Made by Tokyo Wagakki, this bachi is great for beginners and advanced players alike. It has a similar feel & flex of a natural bekko bachi, but is stronger and will potentially last many more years of hard tsugaru playing! The tortoise will thank you too. Update: the Pantera bachi (shown above) is made from newer material and in my opinion is even closer to natural bekko than this bachi. This bachi is still awesome so we still offer it, but I do prefer the Pantera. :-)
Note: On very rare occasions, the blades of these bachi sometimes crack or separate from the handle. (It used to be a frequent problem but that issue seems to have been eliminated recently.) That being said, these bachi are covered with one-year insurance. If your bachi cracks or separates from the handle within one year’s time, send it back and it can be replaced!
Plastic Bachi プラスチック撥 (BA-P)
Hardness level: 8.
Reccomended only for trying shamisen with little investment, or if you need an ice scraper. Unfortunately, it is difficult to use and can make the shamisen experience less enjoyable.
Wooden Bachi 木撥 (BA-K)
Hardness level: 7.
The Wooden Bachi can be used for a variety songs and techniques. It’s only weakness is that it can break fairly quickly with hard tsugaru playing. Perfect for wood lovers!
Note: In the video, Nitta san plays an earlier model which we used to sell. The pictures show the current model available.
9cm x 16.5cm (Regular) – Normal size for Tsugaru style.
7cm x 15cm (Trimmed) – Ideal if you have average size hands but tend to find tsugaru bachi unwieldy.
6cm x 13cm (Small) – Best for kids or small hands.
Wooden Bachi (Bachido Engraving) 撥道マーク入り木撥
Want to represent Bachido on your wooden bachi? Now you can! This is a standard Wooden Bachi (Oak) with the Bachido logo laser-cut into the handle. Sexy time!
Fair warning to those who are particularly sensitive to visual orientation/design: While the maker tries his best to etch the logo precisely in the middle of the bachi blade, sometimes it will be off-center by a few millimeters. Since it’s purely a visual element, it’s not of concern for structural integrity. But if you find yourself bothered when visual elements are slightly misaligned, it may be a risky choice. :-P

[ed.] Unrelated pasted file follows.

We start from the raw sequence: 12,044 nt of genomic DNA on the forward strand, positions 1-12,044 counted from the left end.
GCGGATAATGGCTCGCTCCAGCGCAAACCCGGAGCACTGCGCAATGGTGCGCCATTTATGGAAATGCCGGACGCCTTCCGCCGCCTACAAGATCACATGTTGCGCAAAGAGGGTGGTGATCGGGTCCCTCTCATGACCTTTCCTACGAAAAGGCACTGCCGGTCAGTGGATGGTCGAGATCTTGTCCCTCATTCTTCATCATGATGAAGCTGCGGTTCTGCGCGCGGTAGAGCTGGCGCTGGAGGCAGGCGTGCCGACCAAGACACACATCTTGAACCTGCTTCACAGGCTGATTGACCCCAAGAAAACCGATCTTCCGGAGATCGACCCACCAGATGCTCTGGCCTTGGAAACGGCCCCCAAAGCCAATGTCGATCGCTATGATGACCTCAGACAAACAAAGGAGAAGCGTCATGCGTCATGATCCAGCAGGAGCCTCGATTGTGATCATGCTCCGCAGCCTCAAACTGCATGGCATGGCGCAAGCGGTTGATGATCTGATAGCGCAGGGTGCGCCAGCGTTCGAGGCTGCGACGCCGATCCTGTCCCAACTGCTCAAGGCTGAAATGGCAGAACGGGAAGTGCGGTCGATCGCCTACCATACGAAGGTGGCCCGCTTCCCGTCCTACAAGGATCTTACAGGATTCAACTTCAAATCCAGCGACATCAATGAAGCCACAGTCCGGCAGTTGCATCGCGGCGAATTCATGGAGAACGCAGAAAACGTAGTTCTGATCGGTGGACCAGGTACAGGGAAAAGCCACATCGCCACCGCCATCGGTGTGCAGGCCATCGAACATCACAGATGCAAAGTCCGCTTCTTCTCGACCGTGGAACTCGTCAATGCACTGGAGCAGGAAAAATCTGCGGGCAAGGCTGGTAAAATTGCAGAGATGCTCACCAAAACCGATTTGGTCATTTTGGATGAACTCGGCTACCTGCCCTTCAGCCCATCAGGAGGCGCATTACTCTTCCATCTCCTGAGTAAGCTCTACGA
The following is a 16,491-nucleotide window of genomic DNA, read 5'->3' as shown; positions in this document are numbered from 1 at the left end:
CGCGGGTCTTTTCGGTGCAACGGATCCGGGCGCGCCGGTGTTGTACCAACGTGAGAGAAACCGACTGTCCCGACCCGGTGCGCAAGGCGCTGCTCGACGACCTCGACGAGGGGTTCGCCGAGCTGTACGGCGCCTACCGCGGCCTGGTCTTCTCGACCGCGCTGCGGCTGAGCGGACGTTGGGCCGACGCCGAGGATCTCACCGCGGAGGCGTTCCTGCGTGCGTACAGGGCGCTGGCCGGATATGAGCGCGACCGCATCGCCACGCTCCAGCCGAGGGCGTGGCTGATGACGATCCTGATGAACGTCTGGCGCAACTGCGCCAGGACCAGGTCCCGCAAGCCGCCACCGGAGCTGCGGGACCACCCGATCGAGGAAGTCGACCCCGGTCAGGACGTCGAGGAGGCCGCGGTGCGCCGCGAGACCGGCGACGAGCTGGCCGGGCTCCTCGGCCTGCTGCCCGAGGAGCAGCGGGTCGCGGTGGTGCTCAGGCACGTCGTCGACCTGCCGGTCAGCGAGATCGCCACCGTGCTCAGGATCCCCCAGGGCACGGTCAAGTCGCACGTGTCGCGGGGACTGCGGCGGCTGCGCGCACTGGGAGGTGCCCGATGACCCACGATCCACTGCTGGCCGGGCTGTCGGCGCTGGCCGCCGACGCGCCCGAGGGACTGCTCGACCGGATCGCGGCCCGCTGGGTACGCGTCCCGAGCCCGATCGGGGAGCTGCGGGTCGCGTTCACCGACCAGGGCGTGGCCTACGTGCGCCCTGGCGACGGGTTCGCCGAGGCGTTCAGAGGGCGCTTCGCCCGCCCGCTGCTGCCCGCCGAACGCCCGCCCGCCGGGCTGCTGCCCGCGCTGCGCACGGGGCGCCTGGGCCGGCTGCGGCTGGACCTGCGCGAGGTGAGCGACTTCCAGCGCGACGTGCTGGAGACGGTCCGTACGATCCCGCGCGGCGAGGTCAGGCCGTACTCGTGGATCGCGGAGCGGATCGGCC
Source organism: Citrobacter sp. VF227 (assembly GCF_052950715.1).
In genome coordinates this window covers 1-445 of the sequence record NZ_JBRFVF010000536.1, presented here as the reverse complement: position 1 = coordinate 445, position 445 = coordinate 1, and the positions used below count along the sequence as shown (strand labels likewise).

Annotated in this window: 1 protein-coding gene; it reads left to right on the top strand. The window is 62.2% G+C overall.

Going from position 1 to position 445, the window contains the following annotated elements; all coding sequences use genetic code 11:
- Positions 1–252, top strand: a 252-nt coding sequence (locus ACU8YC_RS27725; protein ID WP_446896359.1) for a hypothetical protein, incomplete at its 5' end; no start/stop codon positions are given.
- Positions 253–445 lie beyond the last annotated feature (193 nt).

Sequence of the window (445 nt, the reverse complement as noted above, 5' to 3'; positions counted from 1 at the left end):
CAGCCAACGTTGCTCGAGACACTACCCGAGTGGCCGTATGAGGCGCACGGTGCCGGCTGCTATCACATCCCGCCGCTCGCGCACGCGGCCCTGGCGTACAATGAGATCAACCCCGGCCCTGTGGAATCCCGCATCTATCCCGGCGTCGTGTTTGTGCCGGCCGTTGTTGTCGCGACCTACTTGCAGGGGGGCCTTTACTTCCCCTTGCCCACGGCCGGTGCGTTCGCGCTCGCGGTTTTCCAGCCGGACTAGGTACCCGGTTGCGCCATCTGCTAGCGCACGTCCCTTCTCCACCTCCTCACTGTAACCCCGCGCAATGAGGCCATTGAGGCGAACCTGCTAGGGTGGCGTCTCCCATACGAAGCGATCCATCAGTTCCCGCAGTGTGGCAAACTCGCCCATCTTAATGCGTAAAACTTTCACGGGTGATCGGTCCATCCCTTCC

Premium Wooden Bachi (Ezon) エゾ木撥 BA-EZOKI
Enjoy a higher strata of elegance with this Premium Wooden Bachi made by Nitta san’s friends of his Sapporo music group Ezon! The handle has a Marquetry-style inlay which brightens your bachi with an artsy brilliance!
This bachi is available in both Maple and Oak.
Oak is stiffer with a hardness level of 8.
Maple has a bit more flex with a hardness level of 5 (although still durable)
Medium: 178mm x 92mm (Similar to Plastic Bachi)
Large: 192mm x 105mm
Acrylic Bachi - Clear アクリル撥－透明 (BA-T)
Hardness level: 9.
Made out of clear acrylic and looks very stylish.
About Bekkou Bachi
Bekkou bachi are bachi made from tortoise shell, commonly used in Japan. Bekkou is favored for it’s flexibility and tradition. However, production of these bachi is decreasing, due to limited availability (endangerment) of materials. They are still sold in Japan, but there is a need to make better synthetic bachi. If you are considering purchasing a bekkou bachi from Japan, please be aware of your country’s laws and regulations.